Few people like to think about dying but if you have a family or other dependents, buying life insurance could safeguard their financial stability if the worst happens.
Handing over cash each month for insurance can seem like an “unnecessary expense”, said MoneySuperMarket, but these policies offer “a way to care for the ones you love when you are no longer there to do it yourself”.
However, “whether you should have it, what policy to get, and how much cover you need” is less clear-cut, said MoneyWeek, so you need to ask some key questions.
Who needs life insurance?
Getting life insurance is probably a good idea if you have financial dependants “such as children or a partner”, said MoneyWeek.
“Even when they are grown up,” MoneySuperMarket added, “a life insurance policy will ensure that you continue to leave something behind for them to help them out in life”. As well as replacing lost income and helping to fund living and education costs, life insurance payouts may pay off your mortgage, and could even cover funeral and inheritance tax costs.
And even if you are single and childless, and have no other financial dependants, the payout from a life insurance policy could be used for other things that matter to you, such as charitable donations or taking care of pet.
How much cover do you need?
When deciding how much cover to get, consider your family situation, the size of your mortgage and how many people are financially dependant on you.
“The more protection your life insurance policy offers, the higher your premiums are likely to be,” said Confused.com. So you need to balance getting enough cover with not “paying for too much”.
According to some experts, ten times your gross annual salary is “a good starting point” for cover levels, said Forbes, “although this might rise to 15 or even 20 times if you have major outgoings or a large family”. Consider how any dependants “would be able to keep up with childcare costs, energy bills, council tax, as well as food bills, car costs, and any other expenses that would allow them to maintain their current standard of living”.
Before making any final decisions, “also check what provision your employer makes for the event of your death”, said MoneyWeek. Many companies offer a death-in-service benefit “that will pay your family a lump sum between double and quadruple your annual salary” if you die while in their employment.
What are the types of life insurance?
The vast majority of life insurance sold in the UK is term-life, which runs for a fixed period. The policy pays out if you die during the term, so, essentially, the insurer is betting on you staying alive so that it gets to keep your premiums.
By contrast, whole-life policies last until you die, so the bet is about when that happens. If you die at a younger than expected age, the insurer will have to pay out a guaranteed lump sum that is likely to be more than you paid in premiums. But if you live for a long time, the insurer keeps collecting your premiums.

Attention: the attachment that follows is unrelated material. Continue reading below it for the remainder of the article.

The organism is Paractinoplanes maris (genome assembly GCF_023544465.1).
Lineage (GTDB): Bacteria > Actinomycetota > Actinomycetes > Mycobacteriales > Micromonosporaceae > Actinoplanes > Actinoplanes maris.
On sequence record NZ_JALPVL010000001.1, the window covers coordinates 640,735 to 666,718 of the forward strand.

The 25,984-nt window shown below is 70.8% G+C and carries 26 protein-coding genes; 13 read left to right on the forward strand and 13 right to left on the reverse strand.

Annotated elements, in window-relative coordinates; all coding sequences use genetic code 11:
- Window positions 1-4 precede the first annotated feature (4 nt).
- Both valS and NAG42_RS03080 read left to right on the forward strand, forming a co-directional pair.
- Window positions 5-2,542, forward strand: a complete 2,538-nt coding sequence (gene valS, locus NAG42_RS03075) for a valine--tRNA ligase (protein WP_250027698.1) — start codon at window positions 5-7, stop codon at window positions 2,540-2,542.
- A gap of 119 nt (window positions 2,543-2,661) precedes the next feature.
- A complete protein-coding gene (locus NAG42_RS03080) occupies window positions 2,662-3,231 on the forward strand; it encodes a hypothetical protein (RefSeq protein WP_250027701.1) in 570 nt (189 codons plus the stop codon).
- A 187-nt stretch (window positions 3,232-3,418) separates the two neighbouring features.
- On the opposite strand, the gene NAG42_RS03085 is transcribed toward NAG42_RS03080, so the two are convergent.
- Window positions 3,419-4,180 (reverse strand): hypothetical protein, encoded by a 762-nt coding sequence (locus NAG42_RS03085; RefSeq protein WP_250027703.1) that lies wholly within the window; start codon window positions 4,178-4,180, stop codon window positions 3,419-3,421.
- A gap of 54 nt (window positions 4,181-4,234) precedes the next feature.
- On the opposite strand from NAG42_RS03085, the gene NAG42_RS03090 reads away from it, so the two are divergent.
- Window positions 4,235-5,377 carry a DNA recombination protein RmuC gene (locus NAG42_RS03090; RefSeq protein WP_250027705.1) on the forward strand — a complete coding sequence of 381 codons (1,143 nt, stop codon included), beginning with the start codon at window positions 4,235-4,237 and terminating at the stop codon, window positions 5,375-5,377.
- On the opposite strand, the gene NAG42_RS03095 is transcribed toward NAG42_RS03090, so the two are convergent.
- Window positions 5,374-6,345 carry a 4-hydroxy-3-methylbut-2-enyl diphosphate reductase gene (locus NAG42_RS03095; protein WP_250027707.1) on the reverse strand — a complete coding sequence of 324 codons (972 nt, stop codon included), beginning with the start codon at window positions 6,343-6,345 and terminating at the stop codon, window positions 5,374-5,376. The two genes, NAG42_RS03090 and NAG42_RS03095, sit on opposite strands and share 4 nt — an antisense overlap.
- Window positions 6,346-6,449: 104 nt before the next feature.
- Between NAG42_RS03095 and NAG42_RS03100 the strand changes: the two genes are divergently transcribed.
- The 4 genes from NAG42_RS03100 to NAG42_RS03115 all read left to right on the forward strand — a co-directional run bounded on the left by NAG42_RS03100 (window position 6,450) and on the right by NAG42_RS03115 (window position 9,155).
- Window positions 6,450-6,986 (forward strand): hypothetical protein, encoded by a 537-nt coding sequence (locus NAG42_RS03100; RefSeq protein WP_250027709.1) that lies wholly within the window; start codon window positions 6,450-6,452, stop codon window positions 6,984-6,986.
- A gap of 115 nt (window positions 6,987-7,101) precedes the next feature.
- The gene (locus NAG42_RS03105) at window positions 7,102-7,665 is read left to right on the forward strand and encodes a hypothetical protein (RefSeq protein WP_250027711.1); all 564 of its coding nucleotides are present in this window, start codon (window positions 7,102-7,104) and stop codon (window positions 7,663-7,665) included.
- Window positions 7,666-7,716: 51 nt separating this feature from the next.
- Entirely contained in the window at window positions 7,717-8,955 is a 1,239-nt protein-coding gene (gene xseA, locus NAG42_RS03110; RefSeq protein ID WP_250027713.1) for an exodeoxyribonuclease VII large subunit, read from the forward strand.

If you opt for term-life insurance, you choose between level, decreasing and increasing term cover. Level term premiums “are usually fixed and the cover amount stays the same” regardless of when you die, said NerdWallet. The cover amount doesn’t adjust for inflation, so may be worth less over time.
With decreasing term cover policies, the premiums are also fixed and are usually lower than those for level cover. But the cover amount drops over time, “in line with what you owe on a repayment mortgage or other long-term loan”, the personal finance site continued. “So the lump sum would be larger at the beginning of the policy than near the end.”
Some insurers offer the option to protect the lump sum from the effects of inflation. The cover amount is linked to a measure such as the consumer prices index or retail prices index, to reflect rising costs. As your cover amounts increases, your premiums usually will too, usually up to a maximum amount.
Other life insurance options include over 50s cover, which is a type of whole-life policy, and joint life, which covers two people under one policy, with the payout going to the surviving partner.
Whichever you choose, consider putting your life insurance policy in a trust. Otherwise, said MoneyWeek, “when you die the payout is classed as part of your estate, so could be liable for inheritance tax”.
Taking out a life insurance policy is fairly straightforward. “You can compare policies on price comparison sites and take one out online, as you would for car insurance for example,” said Unbiased.
But, the website cautioned, it may be worth speaking to a financial adviser to make sure your preferred policy is “well suited to your needs and financial situation”.
Marc Shoffman is an award-winning freelance journalist, specialising in business, property and personal finance. He has a master’s degree in financial journalism from City University and has previously written for FTAdviser, ThisIsMoney, The Mail on Sunday, and MoneyWeek.